The Hartford Financial Services Group Inc. has divulged the details of its variable annuity settlement program, which would give certain clients extra cash for dropping their contracts.
In a Dec. 28 filing with the Securities and Exchange Commission, Hartford spelled out the terms of its enhanced surrender value offer, which is available to legacy contract holders who also own the Lifetime Income Builder II benefit rider.
To be eligible, clients must not have annuitized their contract and can't be receiving lifetime- benefit payments from the income rider. The value of their contract can't be below a minimum contract value.
TERMS OF SURRENDER
Eligible customers who take the offer walk away from the variable annuity and any riders associated with it. These clients will get either the contract value on the full surrender date or the contract value plus 20% of the payment base, subject to a cap of 90% of the payment base.
Hartford will calculate the enhanced surrender value as of the valuation date after receiving the appropriate documents from the client.
The value of the contract could decrease between the time that clients are made the offer and when they decide to accept it, which could affect the enhanced surrender value that investors wind up collecting.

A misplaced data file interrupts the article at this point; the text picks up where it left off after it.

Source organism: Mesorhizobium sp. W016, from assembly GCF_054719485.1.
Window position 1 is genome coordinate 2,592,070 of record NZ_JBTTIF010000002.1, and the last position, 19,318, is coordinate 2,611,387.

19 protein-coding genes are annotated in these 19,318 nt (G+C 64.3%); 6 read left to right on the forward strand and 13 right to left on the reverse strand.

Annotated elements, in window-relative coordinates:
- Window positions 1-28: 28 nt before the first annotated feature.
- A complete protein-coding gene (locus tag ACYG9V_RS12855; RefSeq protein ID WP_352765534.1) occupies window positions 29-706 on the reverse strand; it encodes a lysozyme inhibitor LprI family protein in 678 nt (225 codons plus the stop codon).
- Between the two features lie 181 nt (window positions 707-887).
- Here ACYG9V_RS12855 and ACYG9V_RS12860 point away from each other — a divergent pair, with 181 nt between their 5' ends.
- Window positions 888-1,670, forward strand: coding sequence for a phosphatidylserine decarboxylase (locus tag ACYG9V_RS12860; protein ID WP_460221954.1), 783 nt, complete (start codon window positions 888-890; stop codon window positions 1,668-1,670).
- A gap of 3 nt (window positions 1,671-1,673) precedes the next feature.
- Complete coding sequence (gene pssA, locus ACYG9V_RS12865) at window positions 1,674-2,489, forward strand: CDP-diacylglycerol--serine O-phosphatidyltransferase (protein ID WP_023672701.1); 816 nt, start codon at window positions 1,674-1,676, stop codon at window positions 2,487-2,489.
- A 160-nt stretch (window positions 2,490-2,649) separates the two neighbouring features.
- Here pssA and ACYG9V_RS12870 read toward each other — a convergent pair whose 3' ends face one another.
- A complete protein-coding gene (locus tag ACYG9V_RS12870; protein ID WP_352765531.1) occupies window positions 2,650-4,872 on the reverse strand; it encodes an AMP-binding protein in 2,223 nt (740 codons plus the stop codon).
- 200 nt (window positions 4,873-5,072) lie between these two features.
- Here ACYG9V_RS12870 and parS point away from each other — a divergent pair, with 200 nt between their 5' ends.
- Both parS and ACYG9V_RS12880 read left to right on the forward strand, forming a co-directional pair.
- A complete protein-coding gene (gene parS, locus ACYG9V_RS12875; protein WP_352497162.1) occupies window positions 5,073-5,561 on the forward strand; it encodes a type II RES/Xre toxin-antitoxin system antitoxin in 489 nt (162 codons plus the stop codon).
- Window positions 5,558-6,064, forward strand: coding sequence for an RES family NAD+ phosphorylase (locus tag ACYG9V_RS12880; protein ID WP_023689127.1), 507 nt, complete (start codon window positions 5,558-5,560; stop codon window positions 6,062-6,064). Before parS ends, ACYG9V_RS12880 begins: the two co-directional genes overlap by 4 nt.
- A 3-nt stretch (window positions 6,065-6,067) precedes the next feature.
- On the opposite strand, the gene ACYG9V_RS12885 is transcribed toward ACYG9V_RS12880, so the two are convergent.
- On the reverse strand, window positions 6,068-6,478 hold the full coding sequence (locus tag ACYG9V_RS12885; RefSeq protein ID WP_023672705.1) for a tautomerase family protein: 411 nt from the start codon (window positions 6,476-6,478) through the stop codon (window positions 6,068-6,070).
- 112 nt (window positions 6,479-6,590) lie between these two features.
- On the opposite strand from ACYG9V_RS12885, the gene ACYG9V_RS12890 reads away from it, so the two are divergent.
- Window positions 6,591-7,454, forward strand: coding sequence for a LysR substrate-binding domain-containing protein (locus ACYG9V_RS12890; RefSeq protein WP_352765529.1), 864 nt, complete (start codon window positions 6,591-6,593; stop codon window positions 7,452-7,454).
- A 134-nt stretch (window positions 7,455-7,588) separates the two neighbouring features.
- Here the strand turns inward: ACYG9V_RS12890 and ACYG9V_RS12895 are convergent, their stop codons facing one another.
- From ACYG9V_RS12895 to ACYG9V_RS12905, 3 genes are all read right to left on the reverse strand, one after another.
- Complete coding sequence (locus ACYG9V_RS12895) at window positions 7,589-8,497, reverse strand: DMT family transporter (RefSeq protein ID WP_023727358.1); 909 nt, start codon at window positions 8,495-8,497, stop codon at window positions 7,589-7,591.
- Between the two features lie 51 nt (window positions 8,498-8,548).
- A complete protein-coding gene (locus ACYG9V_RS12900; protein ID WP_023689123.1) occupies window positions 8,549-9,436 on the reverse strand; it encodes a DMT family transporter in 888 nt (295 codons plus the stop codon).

Rider charges, surrender fees and other costs won't be applied to contracts that are surrendered, but clients could face taxes if they cash out of the contract.
Contracts that are affected include the Director M and Hartford Leaders.
Hartford isn't the first insurer to make such an offer on legacy variable annuities.
Similar moves have been made by Axa Equitable Life Insurance Co. and Transamerica Life Insurance Co. Axa offered certain customers an increase in their account value in exchange for dropping their death benefits.
Executives at major broker-dealers report few customers' jumping at the Axa and Transamerica offers, but they predict that more clients will be eligible for Hartford's offer.
“It's a great option if you're on your deathbed, but if you're planning to live to 100, it can go either way,” said Zachary Parker, first vice president for income and distribution products at Securities America Inc.
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